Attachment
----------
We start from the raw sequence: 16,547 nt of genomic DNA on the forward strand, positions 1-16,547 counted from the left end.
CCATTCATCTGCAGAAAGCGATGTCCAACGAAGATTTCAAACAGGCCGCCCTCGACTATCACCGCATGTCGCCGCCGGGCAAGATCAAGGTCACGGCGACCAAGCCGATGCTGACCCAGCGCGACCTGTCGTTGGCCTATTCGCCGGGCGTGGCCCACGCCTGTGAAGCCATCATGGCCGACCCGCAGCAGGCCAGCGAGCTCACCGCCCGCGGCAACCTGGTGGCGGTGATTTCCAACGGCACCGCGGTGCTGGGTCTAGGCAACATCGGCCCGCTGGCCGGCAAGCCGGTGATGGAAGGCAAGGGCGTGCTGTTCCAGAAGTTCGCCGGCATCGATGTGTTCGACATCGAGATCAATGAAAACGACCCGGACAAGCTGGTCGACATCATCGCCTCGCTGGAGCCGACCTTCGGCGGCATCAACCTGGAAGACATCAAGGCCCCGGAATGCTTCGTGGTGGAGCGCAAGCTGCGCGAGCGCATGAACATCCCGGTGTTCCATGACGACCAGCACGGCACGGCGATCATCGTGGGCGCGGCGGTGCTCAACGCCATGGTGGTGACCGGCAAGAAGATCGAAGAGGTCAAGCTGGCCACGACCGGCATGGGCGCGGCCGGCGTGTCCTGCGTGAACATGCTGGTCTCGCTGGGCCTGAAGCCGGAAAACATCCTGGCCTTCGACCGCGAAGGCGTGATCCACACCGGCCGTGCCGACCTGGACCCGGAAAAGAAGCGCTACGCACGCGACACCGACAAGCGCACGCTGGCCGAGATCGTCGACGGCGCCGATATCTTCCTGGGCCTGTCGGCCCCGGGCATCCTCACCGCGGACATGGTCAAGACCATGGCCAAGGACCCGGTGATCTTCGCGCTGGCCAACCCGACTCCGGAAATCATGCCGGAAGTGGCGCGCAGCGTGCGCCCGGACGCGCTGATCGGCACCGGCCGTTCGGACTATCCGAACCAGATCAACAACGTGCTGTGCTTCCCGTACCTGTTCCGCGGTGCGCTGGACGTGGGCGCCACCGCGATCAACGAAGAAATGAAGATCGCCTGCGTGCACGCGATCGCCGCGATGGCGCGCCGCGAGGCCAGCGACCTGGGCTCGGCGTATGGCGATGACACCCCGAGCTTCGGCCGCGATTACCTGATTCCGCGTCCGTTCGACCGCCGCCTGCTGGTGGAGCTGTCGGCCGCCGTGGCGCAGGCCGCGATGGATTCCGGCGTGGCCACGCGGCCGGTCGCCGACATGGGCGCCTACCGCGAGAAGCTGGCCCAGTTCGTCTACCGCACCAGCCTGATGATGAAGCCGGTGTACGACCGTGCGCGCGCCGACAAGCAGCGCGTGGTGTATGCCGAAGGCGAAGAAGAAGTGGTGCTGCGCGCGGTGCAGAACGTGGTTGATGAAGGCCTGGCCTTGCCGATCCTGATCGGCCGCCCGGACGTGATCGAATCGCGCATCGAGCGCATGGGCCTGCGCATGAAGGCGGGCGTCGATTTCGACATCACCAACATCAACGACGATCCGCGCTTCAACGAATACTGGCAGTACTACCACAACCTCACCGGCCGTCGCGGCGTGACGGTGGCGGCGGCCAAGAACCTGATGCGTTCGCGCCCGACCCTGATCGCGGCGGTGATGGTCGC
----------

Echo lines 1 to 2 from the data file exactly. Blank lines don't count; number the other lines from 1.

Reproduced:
We start from the raw sequence: 16,547 nt of genomic DNA on the forward strand, positions 1-16,547 counted from the left end.
CCATTCATCTGCAGAAAGCGATGTCCAACGAAGATTTCAAACAGGCCGCCCTCGACTATCACCGCATGTCGCCGCCGGGCAAGATCAAGGTCACGGCGACCAAGCCGATGCTGACCCAGCGCGACCTGTCGTTGGCCTATTCGCCGGGCGTGGCCCACGCCTGTGAAGCCATCATGGCCGACCCGCAGCAGGCCAGCGAGCTCACCGCCCGCGGCAACCTGGTGGCGGTGATTTCCAACGGCACCGCGGTGCTGGGTCTAGGCAACATCGGCCCGCTGGCCGGCAAGCCGGTGATGGAAGGCAAGGGCGTGCTGTTCCAGAAGTTCGCCGGCATCGATGTGTTCGACATCGAGATCAATGAAAACGACCCGGACAAGCTGGTCGACATCATCGCCTCGCTGGAGCCGACCTTCGGCGGCATCAACCTGGAAGACATCAAGGCCCCGGAATGCTTCGTGGTGGAGCGCAAGCTGCGCGAGCGCATGAACATCCCGGTGTTCCATGACGACCAGCACGGCACGGCGATCATCGTGGGCGCGGCGGTGCTCAACGCCATGGTGGTGACCGGCAAGAAGATCGAAGAGGTCAAGCTGGCCACGACCGGCATGGGCGCGGCCGGCGTGTCCTGCGTGAACATGCTGGTCTCGCTGGGCCTGAAGCCGGAAAACATCCTGGCCTTCGACCGCGAAGGCGTGATCCACACCGGCCGTGCCGACCTGGACCCGGAAAAGAAGCGCTACGCACGCGACACCGACAAGCGCACGCTGGCCGAGATCGTCGACGGCGCCGATATCTTCCTGGGCCTGTCGGCCCCGGGCATCCTCACCGCGGACATGGTCAAGACCATGGCCAAGGACCCGGTGATCTTCGCGCTGGCCAACCCGACTCCGGAAATCATGCCGGAAGTGGCGCGCAGCGTGCGCCCGGACGCGCTGATCGGCACCGGCCGTTCGGACTATCCGAACCAGATCAACAACGTGCTGTGCTTCCCGTACCTGTTCCGCGGTGCGCTGGACGTGGGCGCCACCGCGATCAACGAAGAAATGAAGATCGCCTGCGTGCACGCGATCGCCGCGATGGCGCGCCGCGAGGCCAGCGACCTGGGCTCGGCGTATGGCGATGACACCCCGAGCTTCGGCCGCGATTACCTGATTCCGCGTCCGTTCGACCGCCGCCTGCTGGTGGAGCTGTCGGCCGCCGTGGCGCAGGCCGCGATGGATTCCGGCGTGGCCACGCGGCCGGTCGCCGACATGGGCGCCTACCGCGAGAAGCTGGCCCAGTTCGTCTACCGCACCAGCCTGATGATGAAGCCGGTGTACGACCGTGCGCGCGCCGACAAGCAGCGCGTGGTGTATGCCGAAGGCGAAGAAGAAGTGGTGCTGCGCGCGGTGCAGAACGTGGTTGATGAAGGCCTGGCCTTGCCGATCCTGATCGGCCGCCCGGACGTGATCGAATCGCGCATCGAGCGCATGGGCCTGCGCATGAAGGCGGGCGTCGATTTCGACATCACCAACATCAACGACGATCCGCGCTTCAACGAATACTGGCAGTACTACCACAACCTCACCGGCCGTCGCGGCGTGACGGTGGCGGCGGCCAAGAACCTGATGCGTTCGCGCCCGACCCTGATCGCGGCGGTGATGGTCGC